Last year we were privileged to witness history in the making. TV channels worldwide gave such wide coverage to the US presidential election as had never been given to any other event in history. The inauguration of Barack Obama was presented by CNN in a website with the name www.cnn.com/ themoment. Time magazine had “US Election: Obama’s Moment” on its cover.
Most of us associate the word “moment” with a very brief portion of time. Other units including minute and second represent a physical entity, with a precisely defined value. But “moment” is laden with associations of victory or celebration. We do not say Obama’s minute of victory, or Obama’s second. We can only call it Obama’s moment, as CNN has done.
It is in this sense that we use the adjective “momentous”, to carry the sense of important or historic; “momentary” is reserved to carry the signification of time. Other expressions that we use for a very short time are “jiffy”, “flash”, “split second” and “twinkling of an eye”. Many whom I consulted said that the last of these represents the shortest span of time.
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A curious coinage that I came across was the “New York minute”. An informal expression, it refers to the hurry and bustle that marks the New Yorker’s life. People are impatient with any delay, and this led to Johnny Carson’s definition of “New York minute” as the “interval between a Manhattan traffic light turning green and the guy behind you honking his horn”.
While minute and second are pure time units and moment is an indefinite time unit, the word “hour” shares features of both. “Hour” can refer to 60 minutes, and can also be used in the sense of moment. Winston Churchill prepared the British nation for the Battle of Britain by asking them to brace themselves to their duty, so that if the British Empire and its Commonwealth lasted for a thousand years, men would still say, “This was their finest hour.”
In 1947, Jawaharlal Nehru addressed Parliament, proclaiming India independent. His words were: “At the stroke of the midnight hour, when the world sleeps, India will awaken to life and freedom.” In the same speech he used the word “moment” with profound significance: “A moment comes, which comes but rarely in history, when we step out from the old to the new, when an age ends, and when the soul of a nation, long suppressed, finds utterance.”
In the early 1960s, American politics came up with the phrase “Adlai Stevenson moment”. The occasion was the Cuban missile crisis: There were reports that Russia was setting up missile bases in Cuba. Addressing an emergency session of the UN Security Council, Stevenson asked the Russian representative, Valerian Zorin, whether his country was installing missiles in Cuba. “Don’t wait for the translation. Answer ‘yes’ or ‘no’!”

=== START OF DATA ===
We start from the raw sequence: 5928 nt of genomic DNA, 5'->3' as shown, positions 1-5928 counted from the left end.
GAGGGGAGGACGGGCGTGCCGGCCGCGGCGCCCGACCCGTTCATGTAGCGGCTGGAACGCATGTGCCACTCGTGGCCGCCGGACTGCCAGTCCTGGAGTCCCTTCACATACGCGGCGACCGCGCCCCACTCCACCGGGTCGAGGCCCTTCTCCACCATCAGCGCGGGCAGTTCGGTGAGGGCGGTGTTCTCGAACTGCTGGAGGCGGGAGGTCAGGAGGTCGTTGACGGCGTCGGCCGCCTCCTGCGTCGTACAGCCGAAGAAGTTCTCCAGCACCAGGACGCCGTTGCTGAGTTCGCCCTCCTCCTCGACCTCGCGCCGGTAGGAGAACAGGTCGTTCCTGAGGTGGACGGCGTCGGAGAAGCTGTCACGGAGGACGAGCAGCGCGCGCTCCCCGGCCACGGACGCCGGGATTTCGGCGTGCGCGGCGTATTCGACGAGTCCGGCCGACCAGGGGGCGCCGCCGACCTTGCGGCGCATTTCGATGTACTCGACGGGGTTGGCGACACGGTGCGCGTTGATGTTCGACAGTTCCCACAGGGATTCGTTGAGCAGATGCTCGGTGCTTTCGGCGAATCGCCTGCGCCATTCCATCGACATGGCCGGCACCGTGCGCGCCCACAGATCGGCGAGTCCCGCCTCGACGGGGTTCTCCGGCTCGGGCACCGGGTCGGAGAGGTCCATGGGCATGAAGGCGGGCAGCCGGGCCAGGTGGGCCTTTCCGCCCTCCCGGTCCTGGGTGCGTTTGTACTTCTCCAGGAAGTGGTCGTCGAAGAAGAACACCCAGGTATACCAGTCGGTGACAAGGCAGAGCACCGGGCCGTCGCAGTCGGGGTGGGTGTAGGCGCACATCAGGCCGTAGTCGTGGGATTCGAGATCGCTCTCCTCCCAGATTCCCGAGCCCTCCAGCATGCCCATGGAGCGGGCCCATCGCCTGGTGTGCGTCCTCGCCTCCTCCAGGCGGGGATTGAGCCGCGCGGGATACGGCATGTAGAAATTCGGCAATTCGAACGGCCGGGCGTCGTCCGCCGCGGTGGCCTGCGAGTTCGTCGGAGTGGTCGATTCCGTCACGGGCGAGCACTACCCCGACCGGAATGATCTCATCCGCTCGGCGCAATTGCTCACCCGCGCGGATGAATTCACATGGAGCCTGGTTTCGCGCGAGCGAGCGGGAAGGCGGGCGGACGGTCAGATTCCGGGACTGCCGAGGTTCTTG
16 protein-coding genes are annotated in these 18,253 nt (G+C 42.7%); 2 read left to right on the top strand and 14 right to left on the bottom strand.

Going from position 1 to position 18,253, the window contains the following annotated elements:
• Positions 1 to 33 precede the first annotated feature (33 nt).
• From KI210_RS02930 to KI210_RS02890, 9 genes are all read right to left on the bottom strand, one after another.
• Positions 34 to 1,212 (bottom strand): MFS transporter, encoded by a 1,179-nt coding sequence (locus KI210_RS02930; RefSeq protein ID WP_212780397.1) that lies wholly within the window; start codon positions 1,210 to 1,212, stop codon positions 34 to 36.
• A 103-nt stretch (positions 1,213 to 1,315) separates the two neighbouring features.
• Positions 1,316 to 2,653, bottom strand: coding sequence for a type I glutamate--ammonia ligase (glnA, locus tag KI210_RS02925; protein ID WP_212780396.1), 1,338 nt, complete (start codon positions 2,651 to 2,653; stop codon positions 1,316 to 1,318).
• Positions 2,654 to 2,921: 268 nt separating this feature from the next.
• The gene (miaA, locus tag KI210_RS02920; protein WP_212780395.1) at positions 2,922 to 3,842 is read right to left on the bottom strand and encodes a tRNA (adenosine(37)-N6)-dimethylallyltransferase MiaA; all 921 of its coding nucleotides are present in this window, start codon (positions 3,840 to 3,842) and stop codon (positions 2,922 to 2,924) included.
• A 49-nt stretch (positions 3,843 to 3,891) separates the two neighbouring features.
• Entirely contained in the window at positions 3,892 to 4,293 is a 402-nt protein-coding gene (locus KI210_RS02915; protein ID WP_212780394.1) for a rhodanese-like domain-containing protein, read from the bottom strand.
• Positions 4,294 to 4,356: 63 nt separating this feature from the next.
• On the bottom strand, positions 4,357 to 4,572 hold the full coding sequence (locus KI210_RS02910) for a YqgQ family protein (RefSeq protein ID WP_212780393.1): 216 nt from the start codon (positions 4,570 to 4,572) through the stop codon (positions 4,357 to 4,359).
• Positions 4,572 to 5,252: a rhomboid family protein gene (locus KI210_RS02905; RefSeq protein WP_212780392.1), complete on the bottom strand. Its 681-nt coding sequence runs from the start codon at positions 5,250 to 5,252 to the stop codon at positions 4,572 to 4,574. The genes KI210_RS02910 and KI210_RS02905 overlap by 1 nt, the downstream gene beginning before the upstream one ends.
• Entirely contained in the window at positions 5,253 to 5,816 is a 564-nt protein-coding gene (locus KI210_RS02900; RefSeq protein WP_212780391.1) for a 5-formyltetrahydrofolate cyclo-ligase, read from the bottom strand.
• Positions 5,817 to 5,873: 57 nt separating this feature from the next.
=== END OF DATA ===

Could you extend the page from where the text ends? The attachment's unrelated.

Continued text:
Thirty years later, another phrase, “Sister Souljah moment”, appeared; Bill Clinton can be credited with making it popular. Sister Souljah was a rap singer and community activist who mixed social commentary with her songs. After the Los Angeles riots, she said that if people wanted to kill somebody, they could kill a white person. In a music video, she said, “If there are any good white people, I haven’t met them.” Clinton rebuked her for these “racist” remarks. He also criticized fellow Democrat Jesse Jackson for allowing her to appear in his Rainbow Coalition as a panelist. A “Sister Souljah moment” occurs when one publicly denounces and distances oneself from some group or position normally perceived to be associated with one’s own party. Obama had his Sister Souljah moment when he distanced himself from his pastor, Jeremiah Wright, calling his statements a bunch of rants.
To trace our next idiom, we go to Spain. Bullfighting, known grandiosely as “tauromachy”, is the national sport of Spain; and the sportsmen or matadors are national heroes. The final act of the encounter is called “faena”. Hypnotized and exhausted, the animal sinks in the sand. That leads to “el moment de la verdad” or the moment of truth. The matador kills the animal with a single thrust of the sword that reaches up to the animal’s heart.
“Moment of truth” became part of the English vocabulary in 1932 when Ernest Hemingway used it in Death in the Afternoon. The meaning is now extended to any crucial or decisive moment that puts you to the test. Often the moment of truth is the instant you have to make a decision which may alter the course of your life.
If you pursue the study of moment and the other words that refer to time, you will be in for some surprises. At least one source on the Internet defined “moment” as one-fortieth of an hour, that is, 90 seconds. “Jiffy”, which we regard as a colloquial term, has a precise meaning: It is the length of time between successive microprocessor clock cycles, and can be close to 0.5 nanosecond.
Just a mo’, let me check again.
V.R. Narayanaswami, a former professor of English, has written several books and articles on the usage of the language. He looks at the peculiarities of business and popular English usage in his fortnightly column.
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